As the National Park Service Turns 100, It’s Time to Diversify | Sojourners

As the National Park Service Turns 100, It’s Time to Diversify

Victor Maschek /

As a Christian, I find it profound to worship a God who revels in the knowledge that the diversity of creation is very good. Beginning in the book of Genesis, we learn of a Creator who finds joy in difference – distinguishing land from water, forming a variety of plants and creatures, and calling forth humans. On public lands, God nourishes a vibrant diversity of life.

Parks and monuments tell our nation’s stories and shape our collective memory. Our national parks, forests, monuments, and wildlife areas are where we learn, play, and pray. We treasure these places of beauty that reveal the wonders of our Creator. And today, on the centennial celebration of the National Park Service, we must pass on their spiritual and cultural significance from generation to generation.

Unfortunately, many people in the U.S. do not yet find their stories reflected or protected in our system of national public lands. While there are plenty of sites that honor military leaders or white historical figures like Abraham Lincoln and Thomas Edison, there are far fewer sites that honor Native American, African-American, Latino, Asian-Pacific Islander, or women’s history.

The natural and cultural heritage preserved in our public lands is something we should all treasure, but our nation’s racist history of forced removal of people from land, confinement to reservations, segregation, and unfair or forced labor practices has left a painful legacy. National parks should not just be for wealthy families, or places to glorify only one aspect of our nation’s cultural heritage. These places belong to all God’s people and to all of God’s creation.

Jesus challenges social conventions in his encounters with people who were considered low class or outcasts. He showed us that all people are endowed with God-given dignity, regardless of gender, class, culture, or ethnicity. Too many people do not think public lands are about them or for them. It is important that all God’s people can learn about and take pride in their heritage – and find their stories reflected in the system of parks and monuments that tell our collective story as a nation.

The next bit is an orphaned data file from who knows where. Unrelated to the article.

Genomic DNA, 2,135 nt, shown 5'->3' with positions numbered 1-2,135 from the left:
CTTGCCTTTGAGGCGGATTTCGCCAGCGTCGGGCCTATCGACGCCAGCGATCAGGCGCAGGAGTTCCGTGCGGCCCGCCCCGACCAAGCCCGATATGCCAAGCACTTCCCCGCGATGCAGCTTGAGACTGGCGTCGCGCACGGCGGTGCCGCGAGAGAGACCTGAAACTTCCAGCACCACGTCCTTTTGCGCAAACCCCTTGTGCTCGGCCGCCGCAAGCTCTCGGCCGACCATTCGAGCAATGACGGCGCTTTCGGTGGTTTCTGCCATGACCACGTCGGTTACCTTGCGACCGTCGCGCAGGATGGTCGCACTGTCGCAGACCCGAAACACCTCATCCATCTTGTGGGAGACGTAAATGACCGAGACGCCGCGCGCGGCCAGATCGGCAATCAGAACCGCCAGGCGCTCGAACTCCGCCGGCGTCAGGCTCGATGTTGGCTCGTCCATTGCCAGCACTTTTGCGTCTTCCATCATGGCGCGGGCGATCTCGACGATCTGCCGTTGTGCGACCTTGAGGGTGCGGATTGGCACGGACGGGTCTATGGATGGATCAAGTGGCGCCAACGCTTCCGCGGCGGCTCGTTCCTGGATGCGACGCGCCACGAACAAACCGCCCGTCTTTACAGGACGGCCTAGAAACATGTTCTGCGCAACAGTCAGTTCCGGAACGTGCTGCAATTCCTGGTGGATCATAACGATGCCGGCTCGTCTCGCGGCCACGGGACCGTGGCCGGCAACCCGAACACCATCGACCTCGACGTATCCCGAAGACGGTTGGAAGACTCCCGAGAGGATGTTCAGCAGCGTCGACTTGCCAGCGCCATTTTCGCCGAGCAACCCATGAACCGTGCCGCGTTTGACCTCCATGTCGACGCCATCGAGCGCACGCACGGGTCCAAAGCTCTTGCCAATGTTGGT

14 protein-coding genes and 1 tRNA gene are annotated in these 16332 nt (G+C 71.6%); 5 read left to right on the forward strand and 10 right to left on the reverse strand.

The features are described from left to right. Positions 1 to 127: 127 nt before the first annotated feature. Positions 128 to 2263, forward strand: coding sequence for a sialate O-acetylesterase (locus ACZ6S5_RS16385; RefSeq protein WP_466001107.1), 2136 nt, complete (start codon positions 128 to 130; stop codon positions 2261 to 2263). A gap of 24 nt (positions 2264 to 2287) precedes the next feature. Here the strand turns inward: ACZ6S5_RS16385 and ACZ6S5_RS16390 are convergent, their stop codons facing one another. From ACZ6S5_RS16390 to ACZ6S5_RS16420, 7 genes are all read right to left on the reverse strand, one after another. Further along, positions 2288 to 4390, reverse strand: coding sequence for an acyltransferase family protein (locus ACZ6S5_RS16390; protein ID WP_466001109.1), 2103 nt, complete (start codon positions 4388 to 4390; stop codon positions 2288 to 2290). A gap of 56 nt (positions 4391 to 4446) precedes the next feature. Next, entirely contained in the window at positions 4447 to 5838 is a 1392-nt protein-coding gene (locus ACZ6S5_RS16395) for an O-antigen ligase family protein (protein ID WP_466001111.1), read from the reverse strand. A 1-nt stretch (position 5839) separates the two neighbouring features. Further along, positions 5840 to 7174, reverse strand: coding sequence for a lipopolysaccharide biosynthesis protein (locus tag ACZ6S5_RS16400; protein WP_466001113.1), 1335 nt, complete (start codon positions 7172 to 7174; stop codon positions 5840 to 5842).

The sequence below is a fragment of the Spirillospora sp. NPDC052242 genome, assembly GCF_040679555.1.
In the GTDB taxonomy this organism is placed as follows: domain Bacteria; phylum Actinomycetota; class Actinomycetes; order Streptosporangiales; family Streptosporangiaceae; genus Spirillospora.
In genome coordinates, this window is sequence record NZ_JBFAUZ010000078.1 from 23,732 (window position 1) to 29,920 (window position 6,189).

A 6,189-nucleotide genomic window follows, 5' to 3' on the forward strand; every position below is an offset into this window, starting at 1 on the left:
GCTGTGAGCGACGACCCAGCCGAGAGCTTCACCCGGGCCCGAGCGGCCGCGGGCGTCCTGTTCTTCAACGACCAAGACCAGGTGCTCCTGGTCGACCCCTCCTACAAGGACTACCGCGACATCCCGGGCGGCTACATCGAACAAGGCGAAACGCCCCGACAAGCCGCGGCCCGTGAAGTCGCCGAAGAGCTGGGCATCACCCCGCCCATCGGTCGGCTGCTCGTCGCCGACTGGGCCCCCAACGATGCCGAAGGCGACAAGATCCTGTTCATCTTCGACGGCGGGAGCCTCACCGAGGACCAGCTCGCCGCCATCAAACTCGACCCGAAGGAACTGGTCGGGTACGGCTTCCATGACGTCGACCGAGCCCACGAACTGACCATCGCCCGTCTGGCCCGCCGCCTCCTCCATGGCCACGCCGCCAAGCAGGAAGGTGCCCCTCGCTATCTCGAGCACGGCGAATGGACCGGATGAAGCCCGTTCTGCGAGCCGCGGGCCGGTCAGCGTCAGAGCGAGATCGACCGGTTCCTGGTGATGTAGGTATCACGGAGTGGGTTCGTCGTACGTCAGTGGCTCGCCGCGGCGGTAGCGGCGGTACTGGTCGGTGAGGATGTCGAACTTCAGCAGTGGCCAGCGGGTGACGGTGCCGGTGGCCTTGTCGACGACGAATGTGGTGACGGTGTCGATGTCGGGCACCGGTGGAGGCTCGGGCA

In Alaska, for example, the Native Alaskan Gwich’in people are asking for permanent protection of the Arctic National Wildlife Refuge, an area that they call “the sacred place where life begins.” It is a place with astounding biodiversity, as well as deep cultural and spiritual meaning. Yet, year after year, the Gwich’in people have to mobilize to prevent oil drilling in their ancestral land, which is managed by the federal government as a wildlife refuge. Creation Justice Ministries is actively working with religious communities to stand with the Gwich’in people to protect it.

Another example is in southeast Utah, where a coalition of five Native American tribes are calling on President Obama to stop the grave robbing, looting, and vandalism that is desecrating their ancestral land in a 1.9 million-acre area known as Bears Ears. More than 100,000 antiquities are in Bears Ears, including grave sites, ancient cliff dwellings, and petroglyphs. Yet, in the entire 1.9 million acres of federally managed public lands, only one security guard is there to protect the treasures therein. A poll found that 71 percent of Utah voters support a national monument designation to protect these existing public lands. The proposal also enjoys robust support from top religious leaders, who have called on President Obama to follow the recommendation of the Bears Ears Inter-Tribal Coalition to make a Bears Ears national monument.

Permanently protecting the Arctic National Wildlife Refuge and designating the proposed Bears Ears national monument are just two specific recommendations for how the federal protection of lands can be more inclusive of people of color. We want the next 100 years of the National Park Service, as well as other land management agencies, to respect, reflect, and engage the fullness of our nation’s diversity.

It is both possible and necessary to embrace the gift of diversity. Without such an embrace, our public lands could fade into irrelevance.